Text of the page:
Every mother I know understands all-too-well the ways her body and brain change after she has a baby.  Of course, it’s virtually impossible not to notice changes in, say, the form and function of your breasts after junior is born. 

But did you know fatherhood changes men biologically, too, and in a good way?

My dad with my daughter when she was a baby. My dad with my daughter when she was a baby. © Christine Carter

It’s true: Research shows that after the birth of their children, men go through a lot of the same physiological changes that women experience during pregnancy. Some of this research has been on mice and monkeys, but these changes have been documented in humans as well. Care-giving fathers see “cognitive enhancement”—growth in their brain structures—that makes them better planners and decision makers, better at forging for food (that’s the mice), and better at processing emotions.

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Here’s another surprise, at least to those of us who assume mothers are more connected to their children: Dads are equally good at interpreting their infants’ needs, such as knowing if cries indicate their babes are hungry or tired.  And they are as good as mothers at picking their infants out of a group when blindfolded, just by feeling babies’ hands.

But fathers, at least in the U.S., parent differently than mothers, and kids seem to benefit from these gender differences.  For example, fathers spend more time playing with children than mothers do.  This is probably in large part due to the current social division of labor; mothers spend more time taking care of the basic needs of children, and therefore have less time to play.  Although division of labor may have a detrimental effect on the well-being of mothers, all that playing has positive benefits for kids, encouraging them to take challenges and physical risks that boost their development.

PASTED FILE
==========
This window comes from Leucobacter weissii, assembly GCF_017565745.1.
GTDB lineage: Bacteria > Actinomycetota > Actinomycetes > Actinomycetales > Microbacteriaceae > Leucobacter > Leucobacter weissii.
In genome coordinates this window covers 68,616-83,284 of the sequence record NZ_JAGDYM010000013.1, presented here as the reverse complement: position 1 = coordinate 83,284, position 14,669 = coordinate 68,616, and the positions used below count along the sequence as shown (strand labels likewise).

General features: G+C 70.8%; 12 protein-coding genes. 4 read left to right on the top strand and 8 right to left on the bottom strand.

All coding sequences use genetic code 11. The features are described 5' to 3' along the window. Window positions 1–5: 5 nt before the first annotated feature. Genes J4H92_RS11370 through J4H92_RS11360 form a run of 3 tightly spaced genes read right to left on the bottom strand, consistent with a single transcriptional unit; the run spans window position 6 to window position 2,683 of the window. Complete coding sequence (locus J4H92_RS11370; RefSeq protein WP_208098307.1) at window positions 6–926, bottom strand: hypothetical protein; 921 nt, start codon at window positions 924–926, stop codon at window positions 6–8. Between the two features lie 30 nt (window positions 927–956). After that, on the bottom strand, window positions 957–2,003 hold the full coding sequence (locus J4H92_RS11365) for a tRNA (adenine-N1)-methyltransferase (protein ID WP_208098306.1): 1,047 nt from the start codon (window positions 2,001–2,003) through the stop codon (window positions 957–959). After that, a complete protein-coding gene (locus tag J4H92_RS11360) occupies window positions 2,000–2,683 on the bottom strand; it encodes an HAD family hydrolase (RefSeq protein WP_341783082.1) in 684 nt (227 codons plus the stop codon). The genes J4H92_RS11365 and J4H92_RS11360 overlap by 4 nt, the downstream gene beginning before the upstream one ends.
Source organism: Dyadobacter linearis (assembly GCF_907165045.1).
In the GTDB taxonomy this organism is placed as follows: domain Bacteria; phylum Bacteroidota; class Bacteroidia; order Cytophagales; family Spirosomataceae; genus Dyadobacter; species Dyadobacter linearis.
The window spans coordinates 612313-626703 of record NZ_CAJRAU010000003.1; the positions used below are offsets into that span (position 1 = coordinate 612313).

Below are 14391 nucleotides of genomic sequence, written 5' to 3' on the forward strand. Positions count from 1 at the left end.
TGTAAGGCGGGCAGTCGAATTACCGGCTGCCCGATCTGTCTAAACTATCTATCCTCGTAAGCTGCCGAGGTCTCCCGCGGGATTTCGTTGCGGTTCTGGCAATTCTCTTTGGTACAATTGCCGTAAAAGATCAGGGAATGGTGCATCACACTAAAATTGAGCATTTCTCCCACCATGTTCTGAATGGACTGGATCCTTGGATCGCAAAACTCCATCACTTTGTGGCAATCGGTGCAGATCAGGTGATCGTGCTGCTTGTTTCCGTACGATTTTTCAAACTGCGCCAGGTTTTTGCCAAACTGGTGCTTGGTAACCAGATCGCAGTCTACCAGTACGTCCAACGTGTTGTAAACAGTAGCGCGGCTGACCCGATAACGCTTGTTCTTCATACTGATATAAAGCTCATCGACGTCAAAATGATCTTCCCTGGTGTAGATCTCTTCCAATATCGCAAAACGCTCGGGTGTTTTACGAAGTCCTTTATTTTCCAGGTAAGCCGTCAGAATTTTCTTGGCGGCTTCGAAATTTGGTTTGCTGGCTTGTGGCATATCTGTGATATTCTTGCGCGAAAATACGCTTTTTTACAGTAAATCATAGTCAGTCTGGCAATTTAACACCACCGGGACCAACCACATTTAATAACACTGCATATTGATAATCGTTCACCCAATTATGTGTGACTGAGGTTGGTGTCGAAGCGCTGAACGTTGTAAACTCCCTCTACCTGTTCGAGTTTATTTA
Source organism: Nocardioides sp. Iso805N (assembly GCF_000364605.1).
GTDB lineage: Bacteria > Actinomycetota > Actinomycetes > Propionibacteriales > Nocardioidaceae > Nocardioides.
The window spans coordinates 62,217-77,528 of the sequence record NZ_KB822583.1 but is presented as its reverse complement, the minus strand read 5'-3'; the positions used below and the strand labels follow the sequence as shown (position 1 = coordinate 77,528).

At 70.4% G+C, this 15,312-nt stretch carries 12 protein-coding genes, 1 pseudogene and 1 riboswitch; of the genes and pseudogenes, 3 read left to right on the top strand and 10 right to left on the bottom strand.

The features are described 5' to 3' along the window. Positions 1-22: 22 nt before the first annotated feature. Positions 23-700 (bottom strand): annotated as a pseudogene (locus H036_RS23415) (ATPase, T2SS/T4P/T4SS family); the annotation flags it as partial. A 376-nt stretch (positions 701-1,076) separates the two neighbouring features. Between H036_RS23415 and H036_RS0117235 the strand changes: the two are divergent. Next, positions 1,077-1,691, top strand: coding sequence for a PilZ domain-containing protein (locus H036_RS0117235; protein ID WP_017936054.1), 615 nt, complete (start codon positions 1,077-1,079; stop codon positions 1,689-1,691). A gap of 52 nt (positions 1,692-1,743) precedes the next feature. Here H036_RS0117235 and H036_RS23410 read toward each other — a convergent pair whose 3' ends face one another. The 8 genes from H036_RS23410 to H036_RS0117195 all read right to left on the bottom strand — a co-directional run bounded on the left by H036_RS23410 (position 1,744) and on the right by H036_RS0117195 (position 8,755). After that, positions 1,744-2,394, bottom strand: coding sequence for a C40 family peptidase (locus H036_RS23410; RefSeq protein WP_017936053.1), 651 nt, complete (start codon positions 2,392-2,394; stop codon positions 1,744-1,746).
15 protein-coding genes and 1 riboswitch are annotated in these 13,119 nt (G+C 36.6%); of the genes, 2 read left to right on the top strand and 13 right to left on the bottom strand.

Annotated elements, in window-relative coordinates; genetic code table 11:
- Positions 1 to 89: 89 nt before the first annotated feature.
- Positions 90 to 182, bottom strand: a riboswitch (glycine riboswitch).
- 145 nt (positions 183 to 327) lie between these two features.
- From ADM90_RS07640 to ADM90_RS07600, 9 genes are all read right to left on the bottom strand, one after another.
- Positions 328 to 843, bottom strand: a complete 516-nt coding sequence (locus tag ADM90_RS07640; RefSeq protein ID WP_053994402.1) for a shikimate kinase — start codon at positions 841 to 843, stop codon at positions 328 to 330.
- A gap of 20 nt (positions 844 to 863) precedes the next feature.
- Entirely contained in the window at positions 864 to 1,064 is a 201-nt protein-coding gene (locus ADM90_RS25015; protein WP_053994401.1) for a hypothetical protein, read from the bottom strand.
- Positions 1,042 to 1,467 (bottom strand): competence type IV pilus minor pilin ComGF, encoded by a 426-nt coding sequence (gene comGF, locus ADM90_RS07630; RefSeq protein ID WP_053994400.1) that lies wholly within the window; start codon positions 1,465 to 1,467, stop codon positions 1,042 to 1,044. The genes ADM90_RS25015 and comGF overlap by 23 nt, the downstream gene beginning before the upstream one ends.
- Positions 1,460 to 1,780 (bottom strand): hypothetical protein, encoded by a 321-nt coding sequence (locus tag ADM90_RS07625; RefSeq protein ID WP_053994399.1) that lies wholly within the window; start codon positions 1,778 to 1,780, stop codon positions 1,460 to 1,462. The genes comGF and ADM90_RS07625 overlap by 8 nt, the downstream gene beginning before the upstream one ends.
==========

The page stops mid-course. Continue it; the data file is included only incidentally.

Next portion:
Although not all children (and mothers) have an involved father around, it is clear that kids “who have stable and involved dads are better off on nearly every cognitive, social, and emotional measure researches can devise.  For instance, high levels of father involvement are associated with children who are more sociable, confident, and self-controlled and less likely to act out in school or engage in risky behaviors” as teenagers, writes journalist Emily Anthes in a review of the scientific literature on the subject.

For example, a new study shows that teens actually behave better—they act out less—when they feel connected to fathers who are involved in their lives.  While father involvement and connection is most strongly linked to decreases in kids’ negative behaviors, mothering is more related to how optimistic and hopeful children are about the future.

What influences whether or not a father will be involved?  Personal values, certainly, but also social factors external to the father himself.  For example, workplace policies about paternity leave and work hours can markedly increase fathers’ involvement with their young children.  Fathers who spend more time caring for newborns, for instance, tend to remain active participants in their children’s care throughout childhood.  And it is workplace policy that in large part influences how much time he spends caring for a new baby.